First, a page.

Immigration case proves useful guidance on the Court of Appeal’s approach to the defence of illegality
12th August 2019
In Okedina v Chikale the Court of Appeal held that an employer could not rely on a breach of the immigration rules to argue that an employment contract was unenforceable.
Mrs Okedina brought Ms Chikale (the Claimant), to the UK to work for her as a live-in domestic worker in July 2013. Mrs Okedina applied for a domestic visa for the Claimant which was granted for a six-month period. When the Claimant’s visa expired, she was ensured by Ms Okedina that the necessary steps were being taken for her visa to be extended. Mrs Okedina made an application for an extension on the Claimant’s behalf, forging her signature and falsely claiming that she was a family member. The visa application was refused and later dismissed on appeal, without the Claimant’s knowledge. The Claimant continued to work for Mrs Okedina and her family until June 2015. She was required to work seven days a week, for very long hours and little pay. After asking for more money, she was dismissed summarily and ejected from Mrs Okedina’s house.
The Claimant brought claims in the Employment Tribunal (ET) for unfair and wrongful dismissal, unlawful deductions from wages (for both the terms of her contract and for breach of the national minimum wage), unpaid holiday pay, breach of the Working Time Regulations, failure to provide written particulars and itemised payslips, and race discrimination.
The Claimant’s race discrimination claim failed but she was successful in her other claims, which were categorised as “contractual” as they were either made under or arose out of her contract of employment.
At the ET, Mrs Okedina raised the defence of illegality on the basis that the Claimant’s employment contract was illegal, or illegally performed because the Claimant no longer had leave to remain in the UK. Both Mrs Okedina’s statutory and common law illegality defences were rejected. The ET found that the Claimant was unaware that her visa had not been extended and therefore did not knowingly participate in any illegal performance of her contract.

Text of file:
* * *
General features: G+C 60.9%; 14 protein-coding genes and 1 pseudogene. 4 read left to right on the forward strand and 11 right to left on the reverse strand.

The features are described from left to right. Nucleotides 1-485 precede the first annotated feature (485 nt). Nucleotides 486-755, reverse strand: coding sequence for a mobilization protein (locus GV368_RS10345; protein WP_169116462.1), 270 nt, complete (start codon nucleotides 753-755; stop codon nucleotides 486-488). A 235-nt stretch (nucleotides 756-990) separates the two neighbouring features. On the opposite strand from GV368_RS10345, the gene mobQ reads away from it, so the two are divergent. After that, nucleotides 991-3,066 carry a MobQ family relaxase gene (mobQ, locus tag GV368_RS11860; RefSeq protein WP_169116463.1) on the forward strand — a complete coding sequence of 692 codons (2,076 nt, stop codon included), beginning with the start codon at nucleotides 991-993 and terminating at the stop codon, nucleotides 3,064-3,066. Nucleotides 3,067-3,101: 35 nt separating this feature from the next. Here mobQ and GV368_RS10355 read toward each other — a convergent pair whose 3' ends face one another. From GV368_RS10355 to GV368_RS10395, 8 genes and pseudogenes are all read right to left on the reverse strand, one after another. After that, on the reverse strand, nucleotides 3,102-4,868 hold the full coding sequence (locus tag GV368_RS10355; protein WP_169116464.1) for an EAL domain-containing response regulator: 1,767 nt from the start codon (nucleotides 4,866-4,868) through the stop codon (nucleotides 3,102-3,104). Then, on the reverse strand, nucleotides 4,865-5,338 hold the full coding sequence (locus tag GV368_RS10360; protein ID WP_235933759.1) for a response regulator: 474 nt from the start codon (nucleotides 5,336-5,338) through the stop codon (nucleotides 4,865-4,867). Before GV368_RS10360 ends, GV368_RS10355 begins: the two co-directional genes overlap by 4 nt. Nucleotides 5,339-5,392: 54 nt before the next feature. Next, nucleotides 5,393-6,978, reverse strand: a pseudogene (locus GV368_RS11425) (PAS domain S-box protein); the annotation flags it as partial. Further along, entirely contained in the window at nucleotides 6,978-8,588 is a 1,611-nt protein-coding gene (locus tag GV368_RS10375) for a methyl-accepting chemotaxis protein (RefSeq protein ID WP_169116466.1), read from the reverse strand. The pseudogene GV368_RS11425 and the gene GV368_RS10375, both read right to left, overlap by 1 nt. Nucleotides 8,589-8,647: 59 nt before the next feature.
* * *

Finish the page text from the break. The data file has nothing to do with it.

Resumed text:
Employment Appeal Tribunal
Mrs Okedina appealed in relation to the ET’s reasoning on illegality. The Employment Appeal Tribunal (EAT) agreed with the ET and dismissed her appeal.
Mrs Okedina was granted permission to appeal to the Court of Appeal specifically on the limited grounds of whether section 15 and 21 of the Immigration Asylum and Nationality Act 2006 (the Act) precluded an employee from pursuing contractual claims or claims arising out of an employment contract, where those claims arose at a time when the employee’s leave to remain has expired.
Court of Appeal
The Court of Appeal dismissed the appeal. On the statutory illegality defence the Court held that the Act was not directed at individuals working illegally, but to impose penalties on those who employed people working illegally. Therefore, the provisions of the Act do not expressly provide for a contract of employment to be unenforceable where an employee does not have the appropriate immigration status. The Court held that public policy did not require a construction of the statutory provisions which would have the effect of depriving innocent employees of all contractual remedies against the employer in circumstances of that kind.
The Court also agreed with the ET’s findings on common law illegality and that the Claimant’s contract was not rendered unenforceable as she had not knowingly participated in the illegal performance of her contract.
This case is useful guidance on the Court’s approach to the defence of illegality. However, it is somewhat unusual in that in most circumstances an employee will know that they have overstayed their leave and are working illegally. In those instances it will be more straightforward for an employer to rely on the defence of common law illegality on the basis of the employee’s knowledge.
If you have any questions on the above and how it will affect you, please do not hesitate to get in touch with a member of our employment team.
Please note that this briefing is designed to be informative, not advisory and represents our understanding of English law and practice as at the date indicated. We would always recommend that you should seek specific guidance on any particular legal issue.
This page may contain links that direct you to third party websites. We have no control over and are not responsible for the content, use by you or availability of those third party websites, for any products or services you buy through those sites or for the treatment of any personal information you provide to the third party.